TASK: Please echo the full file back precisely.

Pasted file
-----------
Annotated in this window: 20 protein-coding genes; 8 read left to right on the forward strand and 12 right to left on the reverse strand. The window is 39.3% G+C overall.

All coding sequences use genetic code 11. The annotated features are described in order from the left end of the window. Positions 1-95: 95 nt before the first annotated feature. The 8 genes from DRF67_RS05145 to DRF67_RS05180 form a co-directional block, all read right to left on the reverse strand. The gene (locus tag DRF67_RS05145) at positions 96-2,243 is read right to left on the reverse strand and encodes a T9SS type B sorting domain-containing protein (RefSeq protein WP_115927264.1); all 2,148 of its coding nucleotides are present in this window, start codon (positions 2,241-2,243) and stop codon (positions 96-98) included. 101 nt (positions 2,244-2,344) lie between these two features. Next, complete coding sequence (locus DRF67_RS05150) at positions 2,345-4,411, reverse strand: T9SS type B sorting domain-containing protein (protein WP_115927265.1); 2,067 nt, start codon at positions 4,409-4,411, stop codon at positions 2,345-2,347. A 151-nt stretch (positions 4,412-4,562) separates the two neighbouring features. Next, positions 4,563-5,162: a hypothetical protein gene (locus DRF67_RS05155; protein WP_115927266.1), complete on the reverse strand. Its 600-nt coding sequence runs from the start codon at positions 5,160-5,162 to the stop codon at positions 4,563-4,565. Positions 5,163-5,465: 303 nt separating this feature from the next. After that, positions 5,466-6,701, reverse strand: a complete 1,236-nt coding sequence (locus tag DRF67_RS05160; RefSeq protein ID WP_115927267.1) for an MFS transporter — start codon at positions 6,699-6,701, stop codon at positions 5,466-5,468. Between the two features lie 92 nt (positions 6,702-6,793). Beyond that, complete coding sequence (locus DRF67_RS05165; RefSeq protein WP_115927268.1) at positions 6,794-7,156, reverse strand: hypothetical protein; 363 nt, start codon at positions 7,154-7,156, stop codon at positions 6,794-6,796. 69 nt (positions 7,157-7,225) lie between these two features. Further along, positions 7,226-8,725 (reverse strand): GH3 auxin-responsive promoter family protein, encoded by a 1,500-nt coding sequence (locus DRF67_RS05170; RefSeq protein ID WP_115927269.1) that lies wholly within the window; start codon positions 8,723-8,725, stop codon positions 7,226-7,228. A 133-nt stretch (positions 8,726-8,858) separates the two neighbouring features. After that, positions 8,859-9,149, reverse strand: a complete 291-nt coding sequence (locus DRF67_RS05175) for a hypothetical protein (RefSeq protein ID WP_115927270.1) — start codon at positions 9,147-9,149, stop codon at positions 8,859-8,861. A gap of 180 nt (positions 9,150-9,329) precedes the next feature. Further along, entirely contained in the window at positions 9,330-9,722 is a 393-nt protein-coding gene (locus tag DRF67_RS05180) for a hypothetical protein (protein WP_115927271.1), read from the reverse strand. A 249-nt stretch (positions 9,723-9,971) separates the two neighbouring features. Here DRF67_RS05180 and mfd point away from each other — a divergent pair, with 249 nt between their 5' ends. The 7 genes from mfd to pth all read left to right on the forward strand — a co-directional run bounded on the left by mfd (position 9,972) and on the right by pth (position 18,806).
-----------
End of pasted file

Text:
Annotated in this window: 20 protein-coding genes; 8 read left to right on the forward strand and 12 right to left on the reverse strand. The window is 39.3% G+C overall.

All coding sequences use genetic code 11. The annotated features are described in order from the left end of the window. Positions 1-95: 95 nt before the first annotated feature. The 8 genes from DRF67_RS05145 to DRF67_RS05180 form a co-directional block, all read right to left on the reverse strand. The gene (locus tag DRF67_RS05145) at positions 96-2,243 is read right to left on the reverse strand and encodes a T9SS type B sorting domain-containing protein (RefSeq protein WP_115927264.1); all 2,148 of its coding nucleotides are present in this window, start codon (positions 2,241-2,243) and stop codon (positions 96-98) included. 101 nt (positions 2,244-2,344) lie between these two features. Next, complete coding sequence (locus DRF67_RS05150) at positions 2,345-4,411, reverse strand: T9SS type B sorting domain-containing protein (protein WP_115927265.1); 2,067 nt, start codon at positions 4,409-4,411, stop codon at positions 2,345-2,347. A 151-nt stretch (positions 4,412-4,562) separates the two neighbouring features. Next, positions 4,563-5,162: a hypothetical protein gene (locus DRF67_RS05155; protein WP_115927266.1), complete on the reverse strand. Its 600-nt coding sequence runs from the start codon at positions 5,160-5,162 to the stop codon at positions 4,563-4,565. Positions 5,163-5,465: 303 nt separating this feature from the next. After that, positions 5,466-6,701, reverse strand: a complete 1,236-nt coding sequence (locus tag DRF67_RS05160; RefSeq protein ID WP_115927267.1) for an MFS transporter — start codon at positions 6,699-6,701, stop codon at positions 5,466-5,468. Between the two features lie 92 nt (positions 6,702-6,793). Beyond that, complete coding sequence (locus DRF67_RS05165; RefSeq protein WP_115927268.1) at positions 6,794-7,156, reverse strand: hypothetical protein; 363 nt, start codon at positions 7,154-7,156, stop codon at positions 6,794-6,796. 69 nt (positions 7,157-7,225) lie between these two features. Further along, positions 7,226-8,725 (reverse strand): GH3 auxin-responsive promoter family protein, encoded by a 1,500-nt coding sequence (locus DRF67_RS05170; RefSeq protein ID WP_115927269.1) that lies wholly within the window; start codon positions 8,723-8,725, stop codon positions 7,226-7,228. A 133-nt stretch (positions 8,726-8,858) separates the two neighbouring features. After that, positions 8,859-9,149, reverse strand: a complete 291-nt coding sequence (locus DRF67_RS05175) for a hypothetical protein (RefSeq protein ID WP_115927270.1) — start codon at positions 9,147-9,149, stop codon at positions 8,859-8,861. A gap of 180 nt (positions 9,150-9,329) precedes the next feature. Further along, entirely contained in the window at positions 9,330-9,722 is a 393-nt protein-coding gene (locus tag DRF67_RS05180) for a hypothetical protein (protein WP_115927271.1), read from the reverse strand. A 249-nt stretch (positions 9,723-9,971) separates the two neighbouring features. Here DRF67_RS05180 and mfd point away from each other — a divergent pair, with 249 nt between their 5' ends. The 7 genes from mfd to pth all read left to right on the forward strand — a co-directional run bounded on the left by mfd (position 9,972) and on the right by pth (position 18,806).